Open Seminar

Vol. 96

Japan's Volunteer Probation Officers under Pressure: Comparative Insights in the Digital Age


Japan has achieved enviable success in decarceration over the last 15 years. The end June 2023 prison population stood at under 40,835; just 50% of the peak of 81,255 seen at end 2006. For Japan, this disciplined return to its traditional parsimony in imprisonment marked the end of a disastrous decade-long experiment with penal punitivism. However, success in diverting more offenders to non-custodial measures like probation and parole brings its own complexities. The community corrections system must cater for a larger share of offenders, for longer - including those who are older or have complex needs. 

This poses particular challenges in Japan, where the vast majority of probation and parole services have been delivered by a small army of up to 50,000 citizen volunteers, known as hogoshi (Volunteer Probation Officers) for 150 years. Respected members of local communities, hogoshi provide highly-responsive, personalized mentoring which reintegrates each probationer into a local community, under the watchful guidance of a much smaller cohort of a 1,000 professional Probation Officers. These longstanding arrangements have facilitated a whole-of-government effort since 2012 to reduce recidivism rates. Embodied by the second Abe administration's slogan 'Make Japan the Safest Country in the World,' this comprehensive approach has seen two-year recidivism rates fall to as low as 15%.

The trouble is that over the last 5 years, it has become increasingly difficult to maintain the required numbers of hogoshi, with numbers falling annually. Demographic and social change means that this workforce, like many other Japanese workforces, is experiencing rapid aging and decline. This Japanese probation workforce crisis has emerged amidst global trends towards governments increasingly their reliance on penal voluntary sector labor and digital technologies provided by private enterprise. Both these trends have attracted robust scholarly critiques but appear to be inexorable. They point towards overstretched governments shifting away from 'welfare state' governance of community corrections - where the state not only decides on policy, but also resources and delivers the services that implement that policy itself - towards 'regulatory state' governance. In 'regulatory state' governance, the state still controls policy, but outsources resourcing and delivery to private actors, whom the state oversees.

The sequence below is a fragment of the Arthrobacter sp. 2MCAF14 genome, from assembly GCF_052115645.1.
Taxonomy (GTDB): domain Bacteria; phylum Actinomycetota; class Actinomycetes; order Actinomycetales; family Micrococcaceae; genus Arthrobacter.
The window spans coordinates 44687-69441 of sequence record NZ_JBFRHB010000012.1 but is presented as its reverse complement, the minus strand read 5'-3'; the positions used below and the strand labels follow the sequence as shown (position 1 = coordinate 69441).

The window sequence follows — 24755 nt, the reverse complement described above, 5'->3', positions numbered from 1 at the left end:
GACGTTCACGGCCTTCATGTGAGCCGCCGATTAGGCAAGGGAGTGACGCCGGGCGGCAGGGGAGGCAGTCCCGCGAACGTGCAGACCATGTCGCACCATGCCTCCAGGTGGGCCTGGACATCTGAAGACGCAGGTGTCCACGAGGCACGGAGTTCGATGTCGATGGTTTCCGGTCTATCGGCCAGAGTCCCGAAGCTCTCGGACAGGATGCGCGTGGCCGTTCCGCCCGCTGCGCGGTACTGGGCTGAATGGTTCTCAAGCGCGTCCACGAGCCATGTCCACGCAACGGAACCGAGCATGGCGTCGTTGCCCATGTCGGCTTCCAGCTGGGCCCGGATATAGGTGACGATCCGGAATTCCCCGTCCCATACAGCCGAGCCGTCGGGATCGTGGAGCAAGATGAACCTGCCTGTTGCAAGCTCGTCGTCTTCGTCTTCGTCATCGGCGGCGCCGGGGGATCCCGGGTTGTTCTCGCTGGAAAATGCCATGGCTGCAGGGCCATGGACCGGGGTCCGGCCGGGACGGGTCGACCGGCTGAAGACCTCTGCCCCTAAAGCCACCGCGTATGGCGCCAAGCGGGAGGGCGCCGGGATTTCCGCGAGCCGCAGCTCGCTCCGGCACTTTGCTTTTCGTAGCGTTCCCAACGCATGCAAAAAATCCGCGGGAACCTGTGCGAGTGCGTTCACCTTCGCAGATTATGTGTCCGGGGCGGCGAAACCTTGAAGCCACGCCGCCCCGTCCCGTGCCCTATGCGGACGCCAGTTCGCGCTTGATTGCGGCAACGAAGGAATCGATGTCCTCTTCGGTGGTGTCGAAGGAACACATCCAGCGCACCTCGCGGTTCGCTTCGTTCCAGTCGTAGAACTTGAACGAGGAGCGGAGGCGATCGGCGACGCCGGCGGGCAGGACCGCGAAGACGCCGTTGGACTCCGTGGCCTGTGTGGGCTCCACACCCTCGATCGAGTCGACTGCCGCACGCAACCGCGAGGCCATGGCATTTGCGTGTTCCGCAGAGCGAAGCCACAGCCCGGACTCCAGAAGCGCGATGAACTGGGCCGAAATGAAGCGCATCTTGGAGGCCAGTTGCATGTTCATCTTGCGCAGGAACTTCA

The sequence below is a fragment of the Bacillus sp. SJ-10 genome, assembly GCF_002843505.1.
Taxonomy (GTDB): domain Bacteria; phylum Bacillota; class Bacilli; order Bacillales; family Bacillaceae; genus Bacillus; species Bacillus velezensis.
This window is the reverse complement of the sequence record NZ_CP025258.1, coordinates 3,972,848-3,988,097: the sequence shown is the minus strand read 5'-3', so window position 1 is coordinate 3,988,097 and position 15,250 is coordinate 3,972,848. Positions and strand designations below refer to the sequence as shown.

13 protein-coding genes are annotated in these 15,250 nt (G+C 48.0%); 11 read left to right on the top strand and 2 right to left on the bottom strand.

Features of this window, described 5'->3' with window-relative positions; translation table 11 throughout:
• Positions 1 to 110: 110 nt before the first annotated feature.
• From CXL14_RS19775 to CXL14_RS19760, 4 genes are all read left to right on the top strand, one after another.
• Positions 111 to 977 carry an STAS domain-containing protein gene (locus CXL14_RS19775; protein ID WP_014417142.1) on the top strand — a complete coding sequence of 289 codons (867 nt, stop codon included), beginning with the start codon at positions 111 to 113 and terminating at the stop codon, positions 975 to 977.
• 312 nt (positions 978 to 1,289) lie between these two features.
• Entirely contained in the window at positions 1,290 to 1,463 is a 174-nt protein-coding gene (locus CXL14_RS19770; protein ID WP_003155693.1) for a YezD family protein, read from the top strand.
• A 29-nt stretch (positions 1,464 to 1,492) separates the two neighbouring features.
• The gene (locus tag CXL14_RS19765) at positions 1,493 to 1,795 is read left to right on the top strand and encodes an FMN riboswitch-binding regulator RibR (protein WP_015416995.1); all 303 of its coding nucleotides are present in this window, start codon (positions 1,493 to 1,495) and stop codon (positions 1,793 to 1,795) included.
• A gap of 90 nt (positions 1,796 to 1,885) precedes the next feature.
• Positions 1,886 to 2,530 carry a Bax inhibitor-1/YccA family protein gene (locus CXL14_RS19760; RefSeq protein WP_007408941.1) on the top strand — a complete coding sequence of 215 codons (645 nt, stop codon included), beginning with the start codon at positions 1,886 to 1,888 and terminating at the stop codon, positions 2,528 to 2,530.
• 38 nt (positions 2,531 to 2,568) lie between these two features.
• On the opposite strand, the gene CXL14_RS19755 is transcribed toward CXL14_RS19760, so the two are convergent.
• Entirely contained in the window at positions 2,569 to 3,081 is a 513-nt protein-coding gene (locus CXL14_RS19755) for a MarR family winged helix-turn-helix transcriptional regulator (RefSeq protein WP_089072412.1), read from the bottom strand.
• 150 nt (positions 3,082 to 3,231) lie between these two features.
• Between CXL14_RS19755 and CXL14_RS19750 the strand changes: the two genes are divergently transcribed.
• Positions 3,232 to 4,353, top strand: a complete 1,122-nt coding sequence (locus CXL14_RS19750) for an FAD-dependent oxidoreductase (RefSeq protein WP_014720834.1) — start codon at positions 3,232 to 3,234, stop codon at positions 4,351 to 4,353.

Japan's community corrections system appears to have bucked both trends, making it a fascinating case study. It seems to be far ahead of the curve in terms of outsourcing and far behind the curve in terms of digitization. How might a jurisdiction that already has a history of not only using imprisonment as a last resort but also successfully outsourcing community corrections to volunteers, while resisting the siren call of digitization, navigate a significant decline in its ability to recruit the Volunteer Probation Officers who have made these achievements possible? What aspects of its almost wholly outsourced - and quintessentially analog - model might change without threatening the hogoshi system's laudable economy, personalised touch and communitarian values?  

This presentation will report on insider perspectives that shed light on these questions. It will report on an empirical study, conducted in mid-2023, which sought the views of more than a dozen participants who are grappling with the day-to-day realities of Japan's dilemma: Probation Officers, Volunteer Probation Officers and probationers who participated in semi-structured interviews carried out in three probation districts in the Kanto region. Drawing insights from the growing English-language literature on the penal voluntary sector and the encroach of digital technologies in community corrections, it will consider the potential implications for both Japan and jurisdictions that seek to emulate its success in decarceration.